The door is always open at Dojo; for whatever. I tend to engage with the space for spiritual grounding (odd as that may sound to people :)), but I know there's much more there.

Communities need anchors with the above qualities in order to be real. Nicely done Dojo crew!

There's a bunch of "startup community" content forming these days. While I didn't want to focus on "startups" specifically in this post, Boulder, CO (where Dojo4 resides) is indeed a thriving startup community. Dojo4's an important part of it.

Monday, January 7, 2013

Startup Life - The Book

The next book, Startup Life, in the Startup Revolution series is coming out in short order (you can pre-order now). My wife and I contributed to this one. Startups are a unique beast when it comes to career paths, and the blend of marriage and children make it particularly interesting.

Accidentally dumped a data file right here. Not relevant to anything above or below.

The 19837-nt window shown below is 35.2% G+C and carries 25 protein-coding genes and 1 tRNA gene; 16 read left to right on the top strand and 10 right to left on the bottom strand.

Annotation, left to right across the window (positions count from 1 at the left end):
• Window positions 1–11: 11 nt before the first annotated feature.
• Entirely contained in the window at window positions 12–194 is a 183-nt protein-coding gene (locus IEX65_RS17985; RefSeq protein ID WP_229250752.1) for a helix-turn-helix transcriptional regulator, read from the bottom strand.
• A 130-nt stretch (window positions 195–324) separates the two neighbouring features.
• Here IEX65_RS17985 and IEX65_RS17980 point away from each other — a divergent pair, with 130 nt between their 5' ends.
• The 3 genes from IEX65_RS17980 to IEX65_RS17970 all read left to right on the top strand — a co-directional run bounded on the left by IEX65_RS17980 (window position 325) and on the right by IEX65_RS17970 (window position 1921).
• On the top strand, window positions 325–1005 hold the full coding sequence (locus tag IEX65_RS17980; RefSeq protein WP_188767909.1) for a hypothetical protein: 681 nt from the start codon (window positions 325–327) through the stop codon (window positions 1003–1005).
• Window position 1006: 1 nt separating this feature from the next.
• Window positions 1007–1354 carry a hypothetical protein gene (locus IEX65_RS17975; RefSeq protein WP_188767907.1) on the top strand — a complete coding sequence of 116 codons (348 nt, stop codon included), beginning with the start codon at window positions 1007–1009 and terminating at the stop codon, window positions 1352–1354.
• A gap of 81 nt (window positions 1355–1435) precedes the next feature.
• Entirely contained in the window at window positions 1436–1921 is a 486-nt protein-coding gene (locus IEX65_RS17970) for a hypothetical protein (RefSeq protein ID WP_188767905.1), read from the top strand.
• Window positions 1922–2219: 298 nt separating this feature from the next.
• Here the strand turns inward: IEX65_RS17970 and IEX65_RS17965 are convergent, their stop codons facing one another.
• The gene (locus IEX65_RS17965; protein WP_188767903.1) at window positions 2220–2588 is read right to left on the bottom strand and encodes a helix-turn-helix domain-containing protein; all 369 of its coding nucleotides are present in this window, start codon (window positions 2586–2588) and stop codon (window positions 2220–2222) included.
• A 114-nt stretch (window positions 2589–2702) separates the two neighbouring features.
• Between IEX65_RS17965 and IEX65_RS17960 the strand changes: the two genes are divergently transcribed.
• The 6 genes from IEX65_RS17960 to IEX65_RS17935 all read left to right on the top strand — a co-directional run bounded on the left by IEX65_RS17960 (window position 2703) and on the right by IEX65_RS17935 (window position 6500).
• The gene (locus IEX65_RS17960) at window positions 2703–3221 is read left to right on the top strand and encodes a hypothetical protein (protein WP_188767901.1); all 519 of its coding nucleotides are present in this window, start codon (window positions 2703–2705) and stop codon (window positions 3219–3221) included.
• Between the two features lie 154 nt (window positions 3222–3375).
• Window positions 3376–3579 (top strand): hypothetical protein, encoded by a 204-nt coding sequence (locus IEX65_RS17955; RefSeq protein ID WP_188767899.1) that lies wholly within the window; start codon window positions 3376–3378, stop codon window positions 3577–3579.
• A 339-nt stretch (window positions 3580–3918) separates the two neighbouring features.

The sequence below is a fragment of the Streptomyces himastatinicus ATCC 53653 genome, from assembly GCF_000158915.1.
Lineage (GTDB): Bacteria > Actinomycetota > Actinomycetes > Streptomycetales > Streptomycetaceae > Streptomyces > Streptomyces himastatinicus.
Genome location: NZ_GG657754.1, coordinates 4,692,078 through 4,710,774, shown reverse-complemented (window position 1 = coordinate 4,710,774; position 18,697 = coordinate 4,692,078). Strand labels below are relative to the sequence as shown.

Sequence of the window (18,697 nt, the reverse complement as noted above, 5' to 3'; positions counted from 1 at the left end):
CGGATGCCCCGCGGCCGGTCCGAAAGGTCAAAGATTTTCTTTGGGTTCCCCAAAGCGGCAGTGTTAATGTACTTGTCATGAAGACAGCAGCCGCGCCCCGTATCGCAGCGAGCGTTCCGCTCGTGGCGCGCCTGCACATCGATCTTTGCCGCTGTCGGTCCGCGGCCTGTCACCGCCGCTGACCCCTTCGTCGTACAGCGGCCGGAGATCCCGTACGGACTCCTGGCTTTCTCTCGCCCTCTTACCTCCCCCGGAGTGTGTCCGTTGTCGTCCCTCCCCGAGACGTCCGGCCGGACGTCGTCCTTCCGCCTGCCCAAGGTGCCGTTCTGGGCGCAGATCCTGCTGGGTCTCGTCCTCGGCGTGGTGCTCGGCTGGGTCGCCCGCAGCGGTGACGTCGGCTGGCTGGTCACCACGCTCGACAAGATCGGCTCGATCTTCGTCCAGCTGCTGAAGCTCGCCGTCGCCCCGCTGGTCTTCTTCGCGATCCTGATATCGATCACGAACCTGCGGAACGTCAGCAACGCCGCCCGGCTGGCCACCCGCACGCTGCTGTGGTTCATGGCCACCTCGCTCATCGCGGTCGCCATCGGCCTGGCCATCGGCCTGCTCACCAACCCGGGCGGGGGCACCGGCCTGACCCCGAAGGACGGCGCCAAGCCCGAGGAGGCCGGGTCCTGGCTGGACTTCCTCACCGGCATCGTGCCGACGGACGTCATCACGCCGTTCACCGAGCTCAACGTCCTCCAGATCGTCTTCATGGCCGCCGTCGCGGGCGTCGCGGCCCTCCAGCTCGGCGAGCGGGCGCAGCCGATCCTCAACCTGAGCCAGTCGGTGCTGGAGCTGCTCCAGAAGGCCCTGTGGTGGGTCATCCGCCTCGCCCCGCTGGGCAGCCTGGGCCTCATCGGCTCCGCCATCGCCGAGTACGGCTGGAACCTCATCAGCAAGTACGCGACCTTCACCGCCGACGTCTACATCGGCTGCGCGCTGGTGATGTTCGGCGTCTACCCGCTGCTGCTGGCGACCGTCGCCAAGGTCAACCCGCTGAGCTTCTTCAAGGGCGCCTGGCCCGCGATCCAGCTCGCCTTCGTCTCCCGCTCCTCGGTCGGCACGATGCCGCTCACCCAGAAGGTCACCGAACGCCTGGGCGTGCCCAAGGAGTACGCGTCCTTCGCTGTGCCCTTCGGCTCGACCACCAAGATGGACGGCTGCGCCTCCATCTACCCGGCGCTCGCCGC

While we don't provide any silver bullets, our aim was to try and get folks with kids who are considering "doing a startup" to have some sense of how we think about the combination. From the challenges, to the incredible highs, we wanted to paint a picture of what startup life with kids looks like to us.

Overall the book lays out many perspectives about what life at a startup entails. As the economy leverages startups more and more, and as you may subsequently may be considering joining or starting one, the book is a timely guide into what they might mean to you. My generation grew up with college-to-big-company as the life/career path, so I've had to find my own way through startups. Hopefully this book allows you to shortcut some of the mistakes we made.